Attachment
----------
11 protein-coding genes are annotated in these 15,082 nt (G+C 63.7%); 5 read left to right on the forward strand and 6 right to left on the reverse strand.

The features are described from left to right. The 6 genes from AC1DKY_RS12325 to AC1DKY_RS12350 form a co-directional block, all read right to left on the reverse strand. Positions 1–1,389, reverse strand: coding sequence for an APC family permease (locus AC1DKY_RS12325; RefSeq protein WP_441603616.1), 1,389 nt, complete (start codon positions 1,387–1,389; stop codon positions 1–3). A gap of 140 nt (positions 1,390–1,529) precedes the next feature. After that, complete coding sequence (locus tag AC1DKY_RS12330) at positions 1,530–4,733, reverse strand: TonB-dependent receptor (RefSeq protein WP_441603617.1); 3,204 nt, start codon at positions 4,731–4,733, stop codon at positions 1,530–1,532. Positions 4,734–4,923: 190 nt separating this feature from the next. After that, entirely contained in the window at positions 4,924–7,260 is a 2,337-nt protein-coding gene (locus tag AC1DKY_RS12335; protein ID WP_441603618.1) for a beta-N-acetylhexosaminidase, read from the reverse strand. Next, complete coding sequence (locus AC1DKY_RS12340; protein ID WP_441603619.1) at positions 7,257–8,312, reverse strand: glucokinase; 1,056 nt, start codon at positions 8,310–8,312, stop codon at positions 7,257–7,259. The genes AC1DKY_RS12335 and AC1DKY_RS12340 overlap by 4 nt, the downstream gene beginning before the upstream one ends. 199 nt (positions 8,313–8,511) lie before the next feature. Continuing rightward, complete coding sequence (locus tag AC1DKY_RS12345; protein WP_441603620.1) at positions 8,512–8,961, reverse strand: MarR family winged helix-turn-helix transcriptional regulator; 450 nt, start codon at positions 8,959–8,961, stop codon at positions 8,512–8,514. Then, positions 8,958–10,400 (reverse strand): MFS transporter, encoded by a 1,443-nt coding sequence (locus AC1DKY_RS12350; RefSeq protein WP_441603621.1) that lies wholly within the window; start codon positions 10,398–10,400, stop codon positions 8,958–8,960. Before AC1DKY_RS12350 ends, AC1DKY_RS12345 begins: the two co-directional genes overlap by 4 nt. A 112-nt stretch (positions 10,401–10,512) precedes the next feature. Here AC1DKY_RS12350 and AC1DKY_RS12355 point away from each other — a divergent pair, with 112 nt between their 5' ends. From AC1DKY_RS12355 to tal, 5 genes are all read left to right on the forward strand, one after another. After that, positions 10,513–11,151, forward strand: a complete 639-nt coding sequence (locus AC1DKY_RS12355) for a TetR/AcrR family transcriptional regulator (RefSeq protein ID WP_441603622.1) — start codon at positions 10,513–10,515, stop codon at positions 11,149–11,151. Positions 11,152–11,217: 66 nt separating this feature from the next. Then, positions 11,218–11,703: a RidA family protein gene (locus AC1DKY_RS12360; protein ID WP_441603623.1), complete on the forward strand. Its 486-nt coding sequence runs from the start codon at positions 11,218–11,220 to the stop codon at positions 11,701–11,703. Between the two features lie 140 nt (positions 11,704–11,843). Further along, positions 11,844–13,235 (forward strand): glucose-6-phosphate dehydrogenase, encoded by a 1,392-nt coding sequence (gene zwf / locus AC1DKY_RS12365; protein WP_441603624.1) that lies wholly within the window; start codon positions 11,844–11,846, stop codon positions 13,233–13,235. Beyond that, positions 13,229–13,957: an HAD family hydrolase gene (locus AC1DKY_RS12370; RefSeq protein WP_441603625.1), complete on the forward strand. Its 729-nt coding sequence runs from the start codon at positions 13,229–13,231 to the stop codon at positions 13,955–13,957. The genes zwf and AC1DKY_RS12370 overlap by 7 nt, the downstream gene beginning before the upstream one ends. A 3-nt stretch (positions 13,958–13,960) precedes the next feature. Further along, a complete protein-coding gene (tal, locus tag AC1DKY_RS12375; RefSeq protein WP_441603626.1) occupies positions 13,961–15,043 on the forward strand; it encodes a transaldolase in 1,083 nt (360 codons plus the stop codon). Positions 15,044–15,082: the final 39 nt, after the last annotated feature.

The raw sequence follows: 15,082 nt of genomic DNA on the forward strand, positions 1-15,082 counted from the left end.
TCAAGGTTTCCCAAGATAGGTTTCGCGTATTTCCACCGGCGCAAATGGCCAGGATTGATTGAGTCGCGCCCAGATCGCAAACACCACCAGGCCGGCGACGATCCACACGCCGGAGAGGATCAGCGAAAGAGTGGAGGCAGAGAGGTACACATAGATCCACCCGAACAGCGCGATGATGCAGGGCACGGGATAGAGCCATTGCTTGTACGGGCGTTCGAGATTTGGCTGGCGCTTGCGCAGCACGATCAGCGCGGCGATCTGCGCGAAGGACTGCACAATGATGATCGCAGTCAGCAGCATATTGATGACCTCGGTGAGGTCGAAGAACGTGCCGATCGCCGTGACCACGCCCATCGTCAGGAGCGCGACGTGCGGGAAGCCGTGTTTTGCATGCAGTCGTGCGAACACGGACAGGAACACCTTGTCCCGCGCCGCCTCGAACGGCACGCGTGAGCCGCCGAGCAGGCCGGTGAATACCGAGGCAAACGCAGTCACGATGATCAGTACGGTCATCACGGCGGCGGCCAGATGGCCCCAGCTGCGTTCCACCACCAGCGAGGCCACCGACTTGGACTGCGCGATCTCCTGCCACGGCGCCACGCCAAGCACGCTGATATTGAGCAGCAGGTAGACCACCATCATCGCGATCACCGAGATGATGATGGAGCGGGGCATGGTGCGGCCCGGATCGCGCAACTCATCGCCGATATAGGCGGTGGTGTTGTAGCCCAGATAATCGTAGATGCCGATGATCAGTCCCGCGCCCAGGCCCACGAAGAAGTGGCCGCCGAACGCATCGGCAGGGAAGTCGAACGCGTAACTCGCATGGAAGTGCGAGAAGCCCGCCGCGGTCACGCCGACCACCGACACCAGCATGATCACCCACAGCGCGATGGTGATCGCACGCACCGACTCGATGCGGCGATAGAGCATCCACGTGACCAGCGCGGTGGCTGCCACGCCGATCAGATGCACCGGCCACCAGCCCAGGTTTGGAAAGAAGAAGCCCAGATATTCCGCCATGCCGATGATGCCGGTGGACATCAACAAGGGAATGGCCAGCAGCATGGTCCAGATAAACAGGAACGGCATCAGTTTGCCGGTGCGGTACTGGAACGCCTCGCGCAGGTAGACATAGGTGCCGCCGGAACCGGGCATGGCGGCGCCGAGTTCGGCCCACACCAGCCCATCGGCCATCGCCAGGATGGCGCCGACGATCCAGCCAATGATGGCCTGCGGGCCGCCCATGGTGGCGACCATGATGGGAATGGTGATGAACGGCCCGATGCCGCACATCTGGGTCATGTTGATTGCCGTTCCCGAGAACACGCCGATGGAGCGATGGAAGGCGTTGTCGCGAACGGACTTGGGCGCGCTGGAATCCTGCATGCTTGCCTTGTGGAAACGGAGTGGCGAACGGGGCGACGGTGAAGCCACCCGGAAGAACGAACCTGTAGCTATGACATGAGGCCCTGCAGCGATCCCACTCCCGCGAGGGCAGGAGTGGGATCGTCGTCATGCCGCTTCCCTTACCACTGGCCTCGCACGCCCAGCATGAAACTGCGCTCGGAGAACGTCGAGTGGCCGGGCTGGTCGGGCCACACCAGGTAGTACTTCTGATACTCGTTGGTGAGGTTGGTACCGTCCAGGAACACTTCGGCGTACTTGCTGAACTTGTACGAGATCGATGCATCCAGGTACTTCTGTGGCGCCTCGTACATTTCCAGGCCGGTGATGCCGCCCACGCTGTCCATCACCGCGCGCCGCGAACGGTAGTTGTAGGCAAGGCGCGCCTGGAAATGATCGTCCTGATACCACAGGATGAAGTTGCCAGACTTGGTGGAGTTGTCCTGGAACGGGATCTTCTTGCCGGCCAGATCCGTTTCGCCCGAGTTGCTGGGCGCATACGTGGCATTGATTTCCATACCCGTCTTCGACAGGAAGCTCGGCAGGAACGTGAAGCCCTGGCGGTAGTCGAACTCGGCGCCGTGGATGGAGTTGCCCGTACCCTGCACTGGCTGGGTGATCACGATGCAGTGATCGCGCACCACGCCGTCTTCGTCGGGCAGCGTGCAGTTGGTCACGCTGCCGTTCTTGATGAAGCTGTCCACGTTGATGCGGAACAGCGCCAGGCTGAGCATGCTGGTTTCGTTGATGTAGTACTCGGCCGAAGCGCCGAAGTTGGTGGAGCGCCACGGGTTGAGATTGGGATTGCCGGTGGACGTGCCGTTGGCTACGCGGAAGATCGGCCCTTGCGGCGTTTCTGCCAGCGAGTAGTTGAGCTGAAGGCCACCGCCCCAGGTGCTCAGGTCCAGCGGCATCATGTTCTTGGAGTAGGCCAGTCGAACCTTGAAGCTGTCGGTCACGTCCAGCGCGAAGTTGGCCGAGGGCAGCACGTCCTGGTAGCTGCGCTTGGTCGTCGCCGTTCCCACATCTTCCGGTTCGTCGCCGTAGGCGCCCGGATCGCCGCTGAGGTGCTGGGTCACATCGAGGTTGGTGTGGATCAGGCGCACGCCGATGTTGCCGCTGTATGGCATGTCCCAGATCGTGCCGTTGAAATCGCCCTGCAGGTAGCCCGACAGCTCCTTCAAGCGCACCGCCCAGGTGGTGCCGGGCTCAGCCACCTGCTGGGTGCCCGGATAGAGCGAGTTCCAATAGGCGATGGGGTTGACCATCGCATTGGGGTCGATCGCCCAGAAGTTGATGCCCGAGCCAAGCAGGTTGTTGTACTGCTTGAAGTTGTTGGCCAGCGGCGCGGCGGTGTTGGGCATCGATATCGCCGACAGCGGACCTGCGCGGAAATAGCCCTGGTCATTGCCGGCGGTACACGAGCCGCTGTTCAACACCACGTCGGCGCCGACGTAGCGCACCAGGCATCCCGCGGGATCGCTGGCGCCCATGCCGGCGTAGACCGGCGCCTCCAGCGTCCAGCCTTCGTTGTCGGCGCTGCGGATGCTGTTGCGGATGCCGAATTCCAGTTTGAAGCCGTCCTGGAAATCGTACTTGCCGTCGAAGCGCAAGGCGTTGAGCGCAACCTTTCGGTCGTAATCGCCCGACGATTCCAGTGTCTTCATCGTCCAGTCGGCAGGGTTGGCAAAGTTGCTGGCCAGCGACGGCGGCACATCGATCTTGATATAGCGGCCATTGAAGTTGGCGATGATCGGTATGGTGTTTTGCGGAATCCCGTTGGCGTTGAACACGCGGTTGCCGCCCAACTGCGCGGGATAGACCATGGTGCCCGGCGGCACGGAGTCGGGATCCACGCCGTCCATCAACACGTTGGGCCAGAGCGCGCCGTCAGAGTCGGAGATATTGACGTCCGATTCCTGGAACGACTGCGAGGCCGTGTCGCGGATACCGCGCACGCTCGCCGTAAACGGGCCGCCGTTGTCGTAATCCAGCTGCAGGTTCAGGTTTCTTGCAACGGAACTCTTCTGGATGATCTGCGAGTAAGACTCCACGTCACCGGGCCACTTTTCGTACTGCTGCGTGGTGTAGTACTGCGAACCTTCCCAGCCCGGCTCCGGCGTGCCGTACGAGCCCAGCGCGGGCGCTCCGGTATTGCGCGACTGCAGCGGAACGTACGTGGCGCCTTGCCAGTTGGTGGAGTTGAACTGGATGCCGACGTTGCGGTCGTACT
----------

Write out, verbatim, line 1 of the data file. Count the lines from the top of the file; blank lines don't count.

11 protein-coding genes are annotated in these 15,082 nt (G+C 63.7%); 5 read left to right on the forward strand and 6 right to left on the reverse strand.